Not only is Nigeria an economically critical and influential country in Africa, its diversity and struggle to integrate democracy in the face of adversity has been a model for other African countries for over half a century. It is Africa's most populous nation - home to nearly 150 million people or about one-fifth of the population of the African continent, - as well as one of the most diverse countries therein. As such, Nigeria is a pivotal country, and its fate impacts that of the entire continent. The progress of democracy in Nigeria, its management of its internal divisions, its approach to HIV/AIDS, and its ability to achieve economic success, will have repercussions far beyond its own borders. Nigeria also represents an important African partner for the U.S., particularly, but not only, in economic terms. It is a major American trading partner in Africa and ranks among the world's top oil suppliers.
Nigeria returned to civilian rule in 1999 after years of military government following the death of the junta leader, Sani Abacha in 1998. Despite this important transition, its democracy still remains fragile, and hopes of greater political and social stability and economic growth have been frustrated. An effort by some members of the National Assembly to amend the constitution to permit President Olusegun Obasanjo to run for a third term in 2007 was overturnedand, on May 29, President Obasanjo stepped down from office - replaced by his hand-picked successor from the People's Democratic Party (PDP), Umaru Musa Yar'Adua. President Yar'Adua won a landslide victory of 70% during the April 21 national election. Local, regional and international observers widely decried the elections as riddled with fraud and ballot manipulation, and 200 people died in violence surrounding the event.Though 50,000 Nigerians making up the Transition Monitoring Group (TMG) said polls were "a charade" that would require a new vote to lend the results any legitimacy,Yar'Adua assumed the presidency despite these criticisms.
Regionally, Nigeria has played a leading role in diplomatic, military, and peacekeeping efforts on the African continent. In 2003, Nigeria helped negotiate former Liberian President, Charles Taylor's, step-down from power, and sent in troops to help stabilize the country. Then, in March of 2006, then-President Obasanjo authorized the extradition of Taylor, as well as his transfer to the Special Court for Sierra Leone for war crimes (eventually relocated to The Hague, Netherlands in order to avoid any resulting threats to the region's stability). That same year, Obasanjo offered Abuja, Nigeria's capital, as a forum for the negotiation of the Darfur Peace Agreement, in addition to mediation support, and troops for the African Union's (AU) Darfur peacekeeping mission. In 2007, President Yar'Adua continued this support for resolving the crisis in Darfur, pledging more troops to the United Nations-African Union (UN-AU) hybrid force deployed at the end of that year. He was also the first African leader to condemn corruption in Zimbabwe and speak out openly against its long-time president, Robert Mugabe. This was an important first step that ultimately led to the Southern African Development Community's (SADC) mediation of the 2008 Power Sharing Agreement in Zimbabwe.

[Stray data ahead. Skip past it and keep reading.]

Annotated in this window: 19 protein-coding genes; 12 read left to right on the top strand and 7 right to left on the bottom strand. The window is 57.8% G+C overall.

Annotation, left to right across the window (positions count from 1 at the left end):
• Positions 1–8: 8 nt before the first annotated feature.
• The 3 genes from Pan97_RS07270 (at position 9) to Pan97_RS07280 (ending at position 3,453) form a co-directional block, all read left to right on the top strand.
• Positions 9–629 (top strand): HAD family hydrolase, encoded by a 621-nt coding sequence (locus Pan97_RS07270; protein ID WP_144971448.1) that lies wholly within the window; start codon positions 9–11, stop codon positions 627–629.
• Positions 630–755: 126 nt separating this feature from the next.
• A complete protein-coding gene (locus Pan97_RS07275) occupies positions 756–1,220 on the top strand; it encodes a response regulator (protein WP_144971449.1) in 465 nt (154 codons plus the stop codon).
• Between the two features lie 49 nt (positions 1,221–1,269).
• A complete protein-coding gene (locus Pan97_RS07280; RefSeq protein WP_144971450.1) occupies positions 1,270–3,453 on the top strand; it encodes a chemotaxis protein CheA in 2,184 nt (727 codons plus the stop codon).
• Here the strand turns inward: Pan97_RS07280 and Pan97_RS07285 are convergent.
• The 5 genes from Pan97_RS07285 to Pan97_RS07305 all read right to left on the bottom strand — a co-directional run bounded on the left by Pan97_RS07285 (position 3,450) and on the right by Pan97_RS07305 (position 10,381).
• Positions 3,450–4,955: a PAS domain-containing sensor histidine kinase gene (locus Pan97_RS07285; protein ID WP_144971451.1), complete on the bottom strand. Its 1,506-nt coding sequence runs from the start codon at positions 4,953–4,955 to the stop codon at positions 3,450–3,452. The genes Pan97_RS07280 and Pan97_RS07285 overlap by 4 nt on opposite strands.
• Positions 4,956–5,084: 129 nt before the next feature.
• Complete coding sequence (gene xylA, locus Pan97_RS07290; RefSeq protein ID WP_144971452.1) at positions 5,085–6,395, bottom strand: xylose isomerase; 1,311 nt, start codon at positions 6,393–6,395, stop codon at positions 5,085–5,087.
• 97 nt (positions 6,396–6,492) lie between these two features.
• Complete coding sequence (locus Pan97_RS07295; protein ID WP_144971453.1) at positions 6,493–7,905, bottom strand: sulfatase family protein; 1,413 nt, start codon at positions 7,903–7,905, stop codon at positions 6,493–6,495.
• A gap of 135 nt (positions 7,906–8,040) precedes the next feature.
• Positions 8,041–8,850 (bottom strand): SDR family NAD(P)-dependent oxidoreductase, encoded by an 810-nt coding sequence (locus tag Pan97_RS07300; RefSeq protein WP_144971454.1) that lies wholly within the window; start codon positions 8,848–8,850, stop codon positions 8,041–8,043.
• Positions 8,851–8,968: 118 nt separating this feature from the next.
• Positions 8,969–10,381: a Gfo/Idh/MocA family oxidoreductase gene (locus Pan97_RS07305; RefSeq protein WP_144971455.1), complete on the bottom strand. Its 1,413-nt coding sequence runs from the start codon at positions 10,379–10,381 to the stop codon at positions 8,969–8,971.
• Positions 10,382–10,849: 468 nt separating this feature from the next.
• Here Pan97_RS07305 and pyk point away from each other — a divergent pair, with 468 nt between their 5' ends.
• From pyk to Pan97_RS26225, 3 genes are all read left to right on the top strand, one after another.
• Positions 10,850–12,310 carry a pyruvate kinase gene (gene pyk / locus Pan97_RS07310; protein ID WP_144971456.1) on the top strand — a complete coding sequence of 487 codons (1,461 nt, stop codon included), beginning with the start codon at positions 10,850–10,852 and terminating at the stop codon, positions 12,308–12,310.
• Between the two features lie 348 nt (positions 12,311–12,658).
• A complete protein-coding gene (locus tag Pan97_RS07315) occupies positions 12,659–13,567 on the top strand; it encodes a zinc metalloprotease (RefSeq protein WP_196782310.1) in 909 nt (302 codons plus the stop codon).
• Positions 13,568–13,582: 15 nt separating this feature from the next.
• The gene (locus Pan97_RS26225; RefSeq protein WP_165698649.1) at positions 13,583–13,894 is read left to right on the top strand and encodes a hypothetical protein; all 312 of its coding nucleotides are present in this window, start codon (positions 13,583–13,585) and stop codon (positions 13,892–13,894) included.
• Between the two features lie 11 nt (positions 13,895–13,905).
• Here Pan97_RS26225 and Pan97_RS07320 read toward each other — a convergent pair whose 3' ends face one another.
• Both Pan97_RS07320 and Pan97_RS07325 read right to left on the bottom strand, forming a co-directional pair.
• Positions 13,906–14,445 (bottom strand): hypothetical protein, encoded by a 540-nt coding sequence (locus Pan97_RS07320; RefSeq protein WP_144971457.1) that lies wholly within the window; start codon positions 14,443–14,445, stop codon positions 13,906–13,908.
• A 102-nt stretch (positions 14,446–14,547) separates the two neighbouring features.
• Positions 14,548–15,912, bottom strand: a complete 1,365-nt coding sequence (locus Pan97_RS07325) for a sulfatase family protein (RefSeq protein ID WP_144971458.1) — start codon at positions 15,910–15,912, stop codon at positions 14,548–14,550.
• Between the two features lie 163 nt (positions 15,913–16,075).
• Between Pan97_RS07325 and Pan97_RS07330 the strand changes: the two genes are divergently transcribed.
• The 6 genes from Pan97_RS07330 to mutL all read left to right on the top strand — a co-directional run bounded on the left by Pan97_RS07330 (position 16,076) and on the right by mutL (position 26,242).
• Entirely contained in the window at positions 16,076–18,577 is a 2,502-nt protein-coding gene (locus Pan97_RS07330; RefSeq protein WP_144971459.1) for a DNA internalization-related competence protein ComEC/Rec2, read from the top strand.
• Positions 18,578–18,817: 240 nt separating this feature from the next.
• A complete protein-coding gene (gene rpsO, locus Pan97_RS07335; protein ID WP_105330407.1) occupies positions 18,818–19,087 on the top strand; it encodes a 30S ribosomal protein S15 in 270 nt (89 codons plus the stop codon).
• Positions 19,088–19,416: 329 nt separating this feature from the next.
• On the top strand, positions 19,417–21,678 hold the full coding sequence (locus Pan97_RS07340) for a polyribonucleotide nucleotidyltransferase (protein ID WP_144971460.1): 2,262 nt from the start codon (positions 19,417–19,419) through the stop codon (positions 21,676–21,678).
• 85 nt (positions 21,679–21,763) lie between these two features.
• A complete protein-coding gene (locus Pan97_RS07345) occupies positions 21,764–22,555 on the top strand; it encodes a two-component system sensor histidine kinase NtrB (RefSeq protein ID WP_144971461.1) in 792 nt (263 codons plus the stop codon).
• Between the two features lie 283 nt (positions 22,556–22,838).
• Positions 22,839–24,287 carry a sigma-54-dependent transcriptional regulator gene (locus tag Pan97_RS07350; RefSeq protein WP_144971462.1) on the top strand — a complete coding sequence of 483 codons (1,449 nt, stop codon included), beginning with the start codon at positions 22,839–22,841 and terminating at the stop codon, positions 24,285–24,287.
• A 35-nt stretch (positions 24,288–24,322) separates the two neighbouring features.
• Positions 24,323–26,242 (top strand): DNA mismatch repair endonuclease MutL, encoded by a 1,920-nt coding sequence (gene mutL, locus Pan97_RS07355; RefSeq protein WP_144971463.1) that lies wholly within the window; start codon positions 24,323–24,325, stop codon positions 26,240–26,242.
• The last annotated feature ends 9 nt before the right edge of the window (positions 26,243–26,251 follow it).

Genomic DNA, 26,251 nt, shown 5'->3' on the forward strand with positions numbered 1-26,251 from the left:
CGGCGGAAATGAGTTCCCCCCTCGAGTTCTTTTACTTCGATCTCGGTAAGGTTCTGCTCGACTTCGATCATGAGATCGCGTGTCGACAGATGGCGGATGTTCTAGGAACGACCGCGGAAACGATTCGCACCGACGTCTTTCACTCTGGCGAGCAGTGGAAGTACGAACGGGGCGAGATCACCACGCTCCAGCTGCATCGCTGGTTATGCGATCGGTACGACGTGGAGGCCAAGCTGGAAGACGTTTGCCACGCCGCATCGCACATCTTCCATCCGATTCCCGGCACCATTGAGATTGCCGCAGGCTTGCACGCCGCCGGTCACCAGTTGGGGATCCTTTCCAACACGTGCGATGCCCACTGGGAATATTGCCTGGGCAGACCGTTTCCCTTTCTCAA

Nigeria has also played a pivotal role in the establishment and development of regional and pan-African institutions such as the Economic Community of West African States (ECOWAS) and the African Union (AU).
Internally, Nigeria continues to experience ethnic and religious violence. Much of this violence is rooted in the struggle to control oil in the Niger Delta; however, poverty, unemployment, competition for land, and other socio-economic issues have been a source of conflict as wellParts of the country remain particularly underdeveloped, and certain regions vigorously dispute their economic and political marginalization. The introduction of a particularly punitive interpretation of Sharia criminal law in 12, predominately Muslim states has also heightened tensions and raised concerns over human rights in Nigeria's northern regions.